Friday, 26 June 2009

Toasting marshmallows at Kibungo

June 23rd

Our training doesn’t start until 9.30, and we want to be there for nine, so we have a leisurely start to the day. Tina has real coffee and, luxury of luxuries, fresh croissants which she has bought in Kigali. I can’t remember ever eating croissants in Rwanda before now!
When we’re ready we walk to the bus park and hire motos. Épi is not with us today because she has to work in one particular school for three days a week. We roar up the hill towards Kibungo town and stop at the District Office. Soraya and I have never been up to the Ngoma office before, so we go in and meet the staff there. They are a bit overwhelmed at the prospect of three volunteers going to do training in one of their schools, but are glad to see us and make us feel welcome. Rwanda is such a small country that everybody working in education administration knows each other, so as soon as I mention that we work for Claude and Valérian they can all place us.

Tina collects a pile of papers and we set off again on our motos to the school. We go out on the main road towards Rusumo, towards Tanzania, and descend for miles down a long, gently sloping hillside, into a deep valley. The road twists and turns as it crosses spurs projecting out into the valley; our moto drivers are young and reckless and throw us round the bends, often driving blind round sharp corners on the wrong side of the road. The population density here is much less than in Muhanga; you really do get a sense of space, of room to breathe in this part of Rwanda. In fact, above the farmed areas there is a belt of trees lining the middle slopes of the valley, and then what appears to be a belt of unused land extending up to the hilltops. You certainly don’t get that in my part of Rwanda!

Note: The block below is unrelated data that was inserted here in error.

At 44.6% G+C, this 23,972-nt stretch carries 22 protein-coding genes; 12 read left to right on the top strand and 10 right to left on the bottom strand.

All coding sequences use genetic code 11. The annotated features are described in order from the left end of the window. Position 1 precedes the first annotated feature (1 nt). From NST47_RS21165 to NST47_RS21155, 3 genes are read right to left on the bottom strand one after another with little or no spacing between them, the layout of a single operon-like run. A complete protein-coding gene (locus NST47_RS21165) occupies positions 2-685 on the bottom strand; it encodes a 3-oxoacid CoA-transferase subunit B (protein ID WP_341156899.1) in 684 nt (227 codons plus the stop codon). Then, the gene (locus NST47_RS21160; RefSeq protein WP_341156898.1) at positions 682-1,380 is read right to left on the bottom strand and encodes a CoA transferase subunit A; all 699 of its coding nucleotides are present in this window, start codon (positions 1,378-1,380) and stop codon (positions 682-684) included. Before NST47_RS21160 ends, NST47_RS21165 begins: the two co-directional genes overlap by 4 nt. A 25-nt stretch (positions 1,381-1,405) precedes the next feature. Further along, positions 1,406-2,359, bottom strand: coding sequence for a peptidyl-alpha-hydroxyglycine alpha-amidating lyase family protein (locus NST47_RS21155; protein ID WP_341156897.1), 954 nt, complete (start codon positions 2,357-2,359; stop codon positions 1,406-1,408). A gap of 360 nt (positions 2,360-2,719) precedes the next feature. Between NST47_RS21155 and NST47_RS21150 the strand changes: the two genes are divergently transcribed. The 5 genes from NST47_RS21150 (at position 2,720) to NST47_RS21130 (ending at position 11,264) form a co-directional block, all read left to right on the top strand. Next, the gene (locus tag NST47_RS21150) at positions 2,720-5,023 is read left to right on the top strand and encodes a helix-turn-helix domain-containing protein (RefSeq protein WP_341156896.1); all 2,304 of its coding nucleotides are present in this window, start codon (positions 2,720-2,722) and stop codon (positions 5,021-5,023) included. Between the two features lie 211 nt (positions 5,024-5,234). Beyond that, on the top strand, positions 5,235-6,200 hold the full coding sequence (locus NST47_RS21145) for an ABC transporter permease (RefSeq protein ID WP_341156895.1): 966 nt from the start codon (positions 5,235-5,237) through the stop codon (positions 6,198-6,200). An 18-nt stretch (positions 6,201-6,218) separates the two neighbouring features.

Eventually we turn off onto a dirt road, cross the valley floor where there are water pumps and people working up to their knees in irrigated vegetable patches, and start up an equally long hill winding its way up the other side of the valley. Rukira school stands on the top of the hill, spread out in an untidy straggle, along with the village, over a distance of a mile or so.

As soon as we hit the dirt road we throw up clouds of dust. Our moto drivers are very considerate, and we drive up the hill three abreast, taking up the whole road. This means we don’t choke in each other’s dust, but it’s a bit risky if someone is coming round a bend towards us, downhill. The bikers’ solution is that all three hoot their horns continuously every time we come to a bend. The noise ensures that every single farmer, every single child, every single woman walking to market with a bowl of fruit on her head – they all stop to watch the prospect of three muzungus being taken in style to Rukira village. But it’s a great feeling and beyond doubt one of the most enjoyable moto rides I’ve ever had in Rwanda.

The school is big – a primary of over a thousand children and a tronc commun section on the same site. The buildings are well made of brick, with some interesting architecture, especially in the desperately complicated timbering of their roofs. We are given one of the best rooms; all the windows have glass in them; the room has been emulsioned in a bright green, but it is cool, breezy and ideal for our purpose. We get set up while the teachers – twenty five of them – arrive. The head mistress introduces us; she’s delighted to find I speak French and for the rest of the day I get landed with translating any bits of work which people find difficult to follow.